BRATTLEBORO -- If you have a piece of land in the woods in need of a cabin, the National Geographic Channel is looking for you.

The first season of "Building Wild," currently airing on Tuesdays at 9 p.m., was filmed entirely in the Bennington area, and now the show's producers are looking for locales in the Brattleboro area.

The series features Paul DiMeo of "Extreme Makeover: Home Edition" and Hoosick Falls, N.Y., native Pat "Tuffy" Bakaitis. The pair -- known as the "Cabin Kings" -- meet with prospective land owners and determine whether a cabin can be built. They then take about a week to do it.

DiMeo is a city boy at heart and Bakaitis is a gruff, logical woodsman. Together, they create wilderness getaways, transforming discarded materials into fabulous contraptions and overcoming outrageous building challenges along the way.

"You can see it in the first episode, Tuffy is a practical guy," the show's producer, George Verschoor, told the Bennington Banner. Verschoor produced the first four years of the MTV series "The Real World."

DiMeo, said Verschoor, is more of a dreamer whose ideas often rankle his partner in terms of their feasibility.

"He's no outdoorsman, he's a city boy. He's a hoot to follow around," said Bakaitis of his business partner. "He just doesn't know what it takes to pull a job off."

Verschoor and Bakaitis have known each other since they were children.

"We rode the school bus together," said Verschoor, who owns a home in Hoosick Falls. He said he knew DiMeo through "Extreme Makeover: Home Edition," and introduced him to Bakaitis one day.

As it turns out, Bakaitis and DiMeo share a love of building, especially cabins. Bakaitis had built five and showed them off to DiMeo.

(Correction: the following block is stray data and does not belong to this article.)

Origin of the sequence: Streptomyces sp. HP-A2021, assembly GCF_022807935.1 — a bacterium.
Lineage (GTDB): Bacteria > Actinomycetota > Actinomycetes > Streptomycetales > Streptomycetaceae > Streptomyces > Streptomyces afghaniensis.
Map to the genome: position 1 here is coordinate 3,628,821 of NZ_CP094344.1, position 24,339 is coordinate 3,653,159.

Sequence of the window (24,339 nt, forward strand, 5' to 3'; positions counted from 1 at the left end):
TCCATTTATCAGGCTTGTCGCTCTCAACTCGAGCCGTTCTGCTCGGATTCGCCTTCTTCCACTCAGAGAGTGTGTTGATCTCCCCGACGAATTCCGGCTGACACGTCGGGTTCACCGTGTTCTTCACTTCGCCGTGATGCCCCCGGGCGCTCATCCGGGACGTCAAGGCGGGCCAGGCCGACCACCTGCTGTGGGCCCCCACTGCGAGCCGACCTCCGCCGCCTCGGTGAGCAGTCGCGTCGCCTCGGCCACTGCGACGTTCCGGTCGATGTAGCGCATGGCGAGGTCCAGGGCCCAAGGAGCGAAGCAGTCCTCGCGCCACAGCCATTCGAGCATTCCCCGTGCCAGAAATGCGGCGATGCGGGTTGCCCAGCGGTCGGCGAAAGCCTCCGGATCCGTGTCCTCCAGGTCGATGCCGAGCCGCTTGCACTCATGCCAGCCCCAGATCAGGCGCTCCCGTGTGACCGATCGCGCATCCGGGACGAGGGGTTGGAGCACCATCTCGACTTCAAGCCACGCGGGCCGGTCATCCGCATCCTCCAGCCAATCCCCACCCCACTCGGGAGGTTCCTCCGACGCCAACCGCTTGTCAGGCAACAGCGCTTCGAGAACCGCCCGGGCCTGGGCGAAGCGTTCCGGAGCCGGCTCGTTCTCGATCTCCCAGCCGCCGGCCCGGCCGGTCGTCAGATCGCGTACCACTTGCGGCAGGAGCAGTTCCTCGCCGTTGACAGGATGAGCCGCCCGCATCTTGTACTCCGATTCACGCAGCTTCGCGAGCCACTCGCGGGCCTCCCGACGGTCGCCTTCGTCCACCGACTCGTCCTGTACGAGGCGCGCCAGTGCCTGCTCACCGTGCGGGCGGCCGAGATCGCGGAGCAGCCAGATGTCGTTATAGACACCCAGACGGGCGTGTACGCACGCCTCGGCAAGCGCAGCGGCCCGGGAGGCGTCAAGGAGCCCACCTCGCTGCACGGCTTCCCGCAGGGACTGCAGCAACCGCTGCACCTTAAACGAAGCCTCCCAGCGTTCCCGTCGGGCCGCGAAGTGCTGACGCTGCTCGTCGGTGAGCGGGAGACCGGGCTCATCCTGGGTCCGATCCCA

"We got a lot of good ideas and decided to build them for other people," Bakaitis said.

The two have formed a business, Cabin Kings, and the show, "Building Wild," is about them making a go of it, said Verschoor. He pitched the idea to National Geographic, which liked the outdoors angle.

"We're documenting the startup of this cabin building business, and the Cabin Kings are headquartered in Hoosick Falls, New York," Verschoor told the Reformer. "The area they're currently building in is in the Southern Vermont/Upstate New York area, an area with a very heavy cabin culture. In the future, they do hope to take on builds across the country."

Viewers should enjoy watching Bakaitis and DiMeo work together, said Verschoor, as the two both love what they do and are experts, but approach things from different angles. One client suggested they get marriage counseling.

The two clash in the first episode when DiMeo and the client want to raise the frame of the camp the old fashioned way using "gin poles," but Bakaitis thinks using his excavator would be faster and safer.

Many of their projects have a "build-as-you-go" feel, he said, and he often finds himself trying to bring his partner down to earth. Bakaitis said when they do pull off an amazing feat of woodland engineering, it only encourages DiMeo, and their clients, to want more.

One of their projects is a ski cabin that rotates so sunrise and sunset can both be watched from the front porch.

All the episodes of the first season feature projects in the upstate New York and southern Vermont area, such as Shaftsbury, Sandgate and Glastenbury.

Bakaitis said Cabin Kings' business model keeps costs low because they use materials found on-site and the landowners are asked to bring together a workforce of friends and family and agree to do the entire build in one week. It's up to the landowners to usher the project through the local permitting process.

Find more details on how to apply, visit cabin-kings.com/apply.php.

Bennington Banner reporter Keith Whitcomb, Jr. contributed to this report.

Bob Audette can be reached at raudette@reformer.com, or at 802-254-2311, ext. 160. Follow Bob on Twitter @audette.reformer.